Sunday, November 13, 2011

entryway bench in reclaimed douglas fir

we wanted a bench for our entry room to keep the wall company. a plane bench and a plain wall. Sarah was happy with it and in the end that's all that really matters. The wood originated from Urban Ore...some rough 2" roughcut fir that looked like it was used in a had a lot of concrete stuck to the sides and needed vigorous wirebrushing before the stark power of my Lee Valley Scrub plane. Originally I had tried doing some of the hard work with my thickness planer, but the neighbor complained about the noise and I was in no mood to get into a bad situation, so it was all hand tools here 75% of the time in this sort of a project is scratching your head and other body parts trying to come up with an idea on how to "design" something so simple. Lots and lots of looking at what other people do, knowing certain dimensions are almost invariant (18" is a good rule for height, give or take a thou). I suppose I could just have copied a design out right, but there are always certain factors in the way from me doing that. I like to draw and do it all the time at the office. just doodles while listening to people making noise with their mouths over speaker phones in sterile conference rooms. sometimes an idea or a shape will take hold and I will draw hundreds of variations on should the legs look? How should they curve? How many curves are there? Then there's the sort of design that happens from working the this case it's doug fir. the wood had a gorgeous ring density and I knew it would be pleasing once done, but while working it over with the scrub plane, it clearly would be a negotiation rather than a dictation, on how this piece was going to come together. The grain went all sorts of directions from the knots. I'm a sucker for knots. Here is how I keep track of the legs, the grain emphasizing a roundedness which will be important since these legs will be finger tennoned into the top Each step along the way increases the stakes in the project. I knew it would be important but I could not tell from my sketches on paper how I would resolve this joint in the finished piece. It took a lot of exploration with the plane, the spoke shave, a knife Turning over to work on the surface, I originally thought of this as a dished piece, cupping your posterior as you put on your shoes for whatever was next. but this is a hall bench and you don't want a cupping, cupping means you stay put, you want something to instead just be a temporary rest where you lace up, and then shove a convex shape seemed to make more sense here...don't get too comfortable. various hand planes make this happen. Glue-up, each tenon split on my band saw for a wedge of some hard wood, pounded into position and making these joints for keeps I used tongue oil. It accentuates the grain and warms everything up, but also makes those wild fluctuations in the coloration of the wood more apparent. It's a matter of what you're into. I like my pizza burnt and am a little suspicious of those who dont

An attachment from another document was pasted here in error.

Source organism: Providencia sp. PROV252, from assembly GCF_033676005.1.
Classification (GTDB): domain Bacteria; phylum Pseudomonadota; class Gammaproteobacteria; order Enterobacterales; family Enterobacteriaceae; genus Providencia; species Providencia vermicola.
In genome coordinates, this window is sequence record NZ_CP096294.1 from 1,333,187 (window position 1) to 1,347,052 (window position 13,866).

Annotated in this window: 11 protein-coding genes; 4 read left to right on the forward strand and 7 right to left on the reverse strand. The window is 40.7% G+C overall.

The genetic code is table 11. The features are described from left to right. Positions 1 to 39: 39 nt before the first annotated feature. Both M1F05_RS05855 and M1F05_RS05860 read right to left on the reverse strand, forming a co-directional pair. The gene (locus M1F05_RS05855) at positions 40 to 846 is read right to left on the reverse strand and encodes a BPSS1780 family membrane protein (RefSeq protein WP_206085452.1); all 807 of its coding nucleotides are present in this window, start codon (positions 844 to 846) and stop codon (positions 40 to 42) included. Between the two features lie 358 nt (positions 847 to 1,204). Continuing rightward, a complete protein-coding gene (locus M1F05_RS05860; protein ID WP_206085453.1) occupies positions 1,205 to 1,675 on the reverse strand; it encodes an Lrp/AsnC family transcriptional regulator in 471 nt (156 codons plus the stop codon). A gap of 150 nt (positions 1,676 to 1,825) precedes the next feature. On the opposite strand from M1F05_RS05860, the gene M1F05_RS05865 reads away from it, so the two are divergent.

1. I really like your organic designs...this one and the bookcase. Is the bookcase vertical or does it lean back toward the wall a bit?


    P.S. I wanted to go back and see your archives but pictures from the 2010 posts seemed to have vanished.